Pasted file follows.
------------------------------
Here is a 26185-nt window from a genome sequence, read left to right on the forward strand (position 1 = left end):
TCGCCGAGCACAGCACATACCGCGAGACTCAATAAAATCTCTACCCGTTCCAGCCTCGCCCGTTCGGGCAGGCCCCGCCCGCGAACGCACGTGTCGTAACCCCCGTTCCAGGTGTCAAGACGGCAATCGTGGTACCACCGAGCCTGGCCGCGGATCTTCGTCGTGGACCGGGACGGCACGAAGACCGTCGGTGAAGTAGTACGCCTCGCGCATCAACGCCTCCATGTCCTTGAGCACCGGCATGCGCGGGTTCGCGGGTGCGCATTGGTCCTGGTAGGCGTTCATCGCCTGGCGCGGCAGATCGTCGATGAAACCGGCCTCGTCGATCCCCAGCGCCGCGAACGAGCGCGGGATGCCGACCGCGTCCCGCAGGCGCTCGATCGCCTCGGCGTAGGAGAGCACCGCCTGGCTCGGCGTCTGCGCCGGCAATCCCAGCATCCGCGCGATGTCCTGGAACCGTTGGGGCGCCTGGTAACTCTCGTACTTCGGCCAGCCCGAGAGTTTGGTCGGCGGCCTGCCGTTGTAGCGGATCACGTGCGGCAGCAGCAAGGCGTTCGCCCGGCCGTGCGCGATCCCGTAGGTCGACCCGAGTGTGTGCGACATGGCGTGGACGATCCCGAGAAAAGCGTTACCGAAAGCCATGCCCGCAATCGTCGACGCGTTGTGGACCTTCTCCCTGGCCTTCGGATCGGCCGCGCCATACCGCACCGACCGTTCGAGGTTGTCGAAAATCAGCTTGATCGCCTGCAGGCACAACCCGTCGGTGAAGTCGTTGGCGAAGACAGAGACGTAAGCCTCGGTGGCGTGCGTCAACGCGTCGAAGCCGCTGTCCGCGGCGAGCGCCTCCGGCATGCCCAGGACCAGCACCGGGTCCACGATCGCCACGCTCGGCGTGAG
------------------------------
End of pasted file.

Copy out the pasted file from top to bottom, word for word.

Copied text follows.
Here is a 26185-nt window from a genome sequence, read left to right on the forward strand (position 1 = left end):
TCGCCGAGCACAGCACATACCGCGAGACTCAATAAAATCTCTACCCGTTCCAGCCTCGCCCGTTCGGGCAGGCCCCGCCCGCGAACGCACGTGTCGTAACCCCCGTTCCAGGTGTCAAGACGGCAATCGTGGTACCACCGAGCCTGGCCGCGGATCTTCGTCGTGGACCGGGACGGCACGAAGACCGTCGGTGAAGTAGTACGCCTCGCGCATCAACGCCTCCATGTCCTTGAGCACCGGCATGCGCGGGTTCGCGGGTGCGCATTGGTCCTGGTAGGCGTTCATCGCCTGGCGCGGCAGATCGTCGATGAAACCGGCCTCGTCGATCCCCAGCGCCGCGAACGAGCGCGGGATGCCGACCGCGTCCCGCAGGCGCTCGATCGCCTCGGCGTAGGAGAGCACCGCCTGGCTCGGCGTCTGCGCCGGCAATCCCAGCATCCGCGCGATGTCCTGGAACCGTTGGGGCGCCTGGTAACTCTCGTACTTCGGCCAGCCCGAGAGTTTGGTCGGCGGCCTGCCGTTGTAGCGGATCACGTGCGGCAGCAGCAAGGCGTTCGCCCGGCCGTGCGCGATCCCGTAGGTCGACCCGAGTGTGTGCGACATGGCGTGGACGATCCCGAGAAAAGCGTTACCGAAAGCCATGCCCGCAATCGTCGACGCGTTGTGGACCTTCTCCCTGGCCTTCGGATCGGCCGCGCCATACCGCACCGACCGTTCGAGGTTGTCGAAAATCAGCTTGATCGCCTGCAGGCACAACCCGTCGGTGAAGTCGTTGGCGAAGACAGAGACGTAAGCCTCGGTGGCGTGCGTCAACGCGTCGAAGCCGCTGTCCGCGGCGAGCGCCTCCGGCATGCCCAGGACCAGCACCGGGTCCACGATCGCCACGCTCGGCGTGAG